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In the one month since it launched, HBO Max has signed up more than four million customers, according to AT&T.

The numbers pale in comparison to the 10 million that Disney+ hit within its first 24 hours (ratcheting up to 50 million in its first six months) and the 33.6 million customers Apple TV+ attracted within its first quarter. Though HBO Max at least has been able to do outdo Quibi, which reportedly wasn’t even able to crack 1 million paying subscribers after its three month free trial. However, HBO Max is a different beast, and its numbers could grow depending on WarnerMedia’s ongoing deals with Roku and Amazon, and the company’s ability to transfer its more than 30 million HBO cable customers to HBO Max.

AT&T CEO John Stankey told analysts during the company’s latest earnings call that HBO and HBO Max accumulated a combined 36.3 million subscribers by the end of June, The Verge reports. The company didn’t immediately disclose the number of HBO Max subscribers, but Stankey continued that roughly three million retail customers, and an additional million activations through AT&T platforms (AKA bundled plans) brought the HBO Max subscriber count to four million.

The numbers don’t look too impressive next to fellow new streaming platforms Disney+ and Apple TV+. Disney+ shattered streaming subscriber records with the 10 million customers it attracted in the first 24 hours when it launched in November 2019, passing 50 million subscribers in just the first five months. Apple TV+ was able to rack up 33.6 million customers in the U.S. alone by the end of 2019 following its November launch (thanks largely to a one-year-free offer), though its numbers have stagnated since. But all new streaming platforms look good compared to Quibi, which was only able to maintain roughly 72,000 of its first-wave users after its three-month trial ended. It’s still too early to see how Peacock is doing.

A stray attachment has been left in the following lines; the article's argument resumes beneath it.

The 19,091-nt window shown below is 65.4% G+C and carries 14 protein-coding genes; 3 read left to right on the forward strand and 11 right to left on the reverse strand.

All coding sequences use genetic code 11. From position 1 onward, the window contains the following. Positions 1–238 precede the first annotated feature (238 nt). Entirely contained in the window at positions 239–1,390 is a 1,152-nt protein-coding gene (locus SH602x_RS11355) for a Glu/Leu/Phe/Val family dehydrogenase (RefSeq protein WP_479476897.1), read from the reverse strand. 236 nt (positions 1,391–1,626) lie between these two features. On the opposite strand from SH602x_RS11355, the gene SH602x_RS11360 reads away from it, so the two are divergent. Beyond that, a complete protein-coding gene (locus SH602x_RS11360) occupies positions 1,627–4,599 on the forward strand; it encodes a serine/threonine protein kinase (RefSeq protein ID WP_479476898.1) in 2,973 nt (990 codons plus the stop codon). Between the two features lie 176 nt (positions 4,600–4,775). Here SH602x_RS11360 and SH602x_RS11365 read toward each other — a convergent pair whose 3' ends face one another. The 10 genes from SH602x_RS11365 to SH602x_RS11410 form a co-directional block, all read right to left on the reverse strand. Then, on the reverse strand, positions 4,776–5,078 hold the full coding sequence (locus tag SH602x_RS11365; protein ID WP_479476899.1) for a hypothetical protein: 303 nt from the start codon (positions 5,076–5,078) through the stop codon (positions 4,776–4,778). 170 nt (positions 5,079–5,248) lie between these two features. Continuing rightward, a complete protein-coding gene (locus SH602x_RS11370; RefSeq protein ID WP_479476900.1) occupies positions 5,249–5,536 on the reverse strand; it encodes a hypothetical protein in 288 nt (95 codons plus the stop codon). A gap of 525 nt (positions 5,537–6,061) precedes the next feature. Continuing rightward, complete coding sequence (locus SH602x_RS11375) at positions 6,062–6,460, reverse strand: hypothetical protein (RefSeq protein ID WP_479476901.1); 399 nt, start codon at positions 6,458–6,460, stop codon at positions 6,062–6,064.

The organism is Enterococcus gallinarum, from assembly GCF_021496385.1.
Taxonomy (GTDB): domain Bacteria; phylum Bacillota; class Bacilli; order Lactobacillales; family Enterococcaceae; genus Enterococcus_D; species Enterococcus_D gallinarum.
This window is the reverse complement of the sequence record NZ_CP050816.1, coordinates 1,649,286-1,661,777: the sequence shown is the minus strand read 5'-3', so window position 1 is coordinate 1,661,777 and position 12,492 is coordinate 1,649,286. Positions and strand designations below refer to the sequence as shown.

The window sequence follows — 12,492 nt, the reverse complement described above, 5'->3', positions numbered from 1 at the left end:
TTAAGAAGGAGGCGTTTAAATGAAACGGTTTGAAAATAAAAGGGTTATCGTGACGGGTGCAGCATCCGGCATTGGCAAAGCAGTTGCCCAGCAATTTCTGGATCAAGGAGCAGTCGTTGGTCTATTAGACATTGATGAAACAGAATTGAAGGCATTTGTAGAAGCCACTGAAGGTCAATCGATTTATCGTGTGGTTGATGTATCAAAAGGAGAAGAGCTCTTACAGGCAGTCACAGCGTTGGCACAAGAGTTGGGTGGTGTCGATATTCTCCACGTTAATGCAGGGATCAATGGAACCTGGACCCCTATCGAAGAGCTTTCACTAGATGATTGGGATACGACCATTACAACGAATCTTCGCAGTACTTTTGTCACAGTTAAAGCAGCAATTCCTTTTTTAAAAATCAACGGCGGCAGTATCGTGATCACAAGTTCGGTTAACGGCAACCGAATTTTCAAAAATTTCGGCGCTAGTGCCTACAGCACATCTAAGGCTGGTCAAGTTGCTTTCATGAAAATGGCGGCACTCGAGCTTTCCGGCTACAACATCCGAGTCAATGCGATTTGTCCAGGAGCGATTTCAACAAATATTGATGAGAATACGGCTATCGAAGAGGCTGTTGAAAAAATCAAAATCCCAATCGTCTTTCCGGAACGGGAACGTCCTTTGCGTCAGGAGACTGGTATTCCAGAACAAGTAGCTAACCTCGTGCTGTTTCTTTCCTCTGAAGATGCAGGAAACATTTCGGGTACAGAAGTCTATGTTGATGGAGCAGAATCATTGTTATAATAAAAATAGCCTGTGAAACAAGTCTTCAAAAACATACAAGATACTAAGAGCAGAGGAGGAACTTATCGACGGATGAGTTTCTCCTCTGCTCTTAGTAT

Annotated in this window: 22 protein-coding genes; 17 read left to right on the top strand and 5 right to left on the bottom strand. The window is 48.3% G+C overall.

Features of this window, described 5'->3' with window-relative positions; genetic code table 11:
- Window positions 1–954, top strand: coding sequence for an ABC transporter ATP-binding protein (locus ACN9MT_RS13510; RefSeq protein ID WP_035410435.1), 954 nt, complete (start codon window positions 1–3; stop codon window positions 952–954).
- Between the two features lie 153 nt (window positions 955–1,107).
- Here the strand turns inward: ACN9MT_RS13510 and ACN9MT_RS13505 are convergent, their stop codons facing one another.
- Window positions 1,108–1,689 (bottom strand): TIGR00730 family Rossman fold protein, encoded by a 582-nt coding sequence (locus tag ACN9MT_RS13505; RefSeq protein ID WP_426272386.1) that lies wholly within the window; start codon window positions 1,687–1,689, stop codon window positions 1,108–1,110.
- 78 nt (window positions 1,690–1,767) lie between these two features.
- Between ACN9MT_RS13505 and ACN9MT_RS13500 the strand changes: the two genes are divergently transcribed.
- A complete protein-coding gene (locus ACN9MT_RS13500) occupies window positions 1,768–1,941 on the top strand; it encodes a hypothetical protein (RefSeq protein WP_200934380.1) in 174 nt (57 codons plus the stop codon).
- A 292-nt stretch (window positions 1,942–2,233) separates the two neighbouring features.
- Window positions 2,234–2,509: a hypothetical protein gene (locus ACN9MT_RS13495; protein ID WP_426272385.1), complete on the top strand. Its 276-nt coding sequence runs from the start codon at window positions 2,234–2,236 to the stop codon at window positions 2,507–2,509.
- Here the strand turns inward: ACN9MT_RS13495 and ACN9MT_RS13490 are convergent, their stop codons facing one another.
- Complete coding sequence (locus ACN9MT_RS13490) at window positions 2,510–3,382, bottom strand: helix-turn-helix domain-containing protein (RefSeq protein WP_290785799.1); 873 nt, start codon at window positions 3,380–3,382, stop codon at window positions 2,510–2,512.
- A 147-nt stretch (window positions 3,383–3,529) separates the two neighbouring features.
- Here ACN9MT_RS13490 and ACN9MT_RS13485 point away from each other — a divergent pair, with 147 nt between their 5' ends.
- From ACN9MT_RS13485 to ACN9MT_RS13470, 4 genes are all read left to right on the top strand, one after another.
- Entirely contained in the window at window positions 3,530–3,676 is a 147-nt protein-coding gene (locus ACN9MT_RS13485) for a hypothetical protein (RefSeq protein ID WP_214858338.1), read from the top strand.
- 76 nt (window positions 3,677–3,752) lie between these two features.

But AT&T has hope that it can dramatically expand those HBO Max subscriber numbers. The company has more than 30 million cable customers and HBO Now subscribers that it plans to move over to HBO Max, though Stankey noted that getting people who are subscribed to HBO through traditional cable packages to sign up for HBO Max has been slow going.

The confusion over which providers allow HBO subscribers to move to HBO Max is likely a big obstacle. AT&T, Comcast, Altice USA, Cox Communications, National Cable Television Cooperative (NCTC), and Verizon have all struck deals with WarnerMedia allowing their customers with HBO to upgrade to HBO Max, but the uncertain rollout may have hurt HBO Max’s subscriber count.

But the biggest obstacles that remain are the ongoing negotiations between WarnerMedia and both Roku and Amazon about getting HBO Max on their devices. Stankey noted in the call that “unfortunately Amazon has taken an approach of treating HBO Max and its customers differently than other services and their customers,” but there’s a little more to it than that. The Verge reports that WarnerMedia wants HBO Max to be its own individual app, but Amazon and Roku are insistent on keeping HBO Max in their growing Channels division. This prevents WarnerMedia from exerting control over the customer’s app experience, and most notably, user data.

While WarnerMedia, Roku, and Amazon remain at this standstill, Stankey articulated plans for HBO Max to be scaled up as quickly as possible, with international expansion and increased access in the works. But while HBO Max has one of the most impressive libraries of the new streaming platforms (despite the upcoming departure of the Harry Potter films), it may have to look at its current issues before it looks into upscaling.

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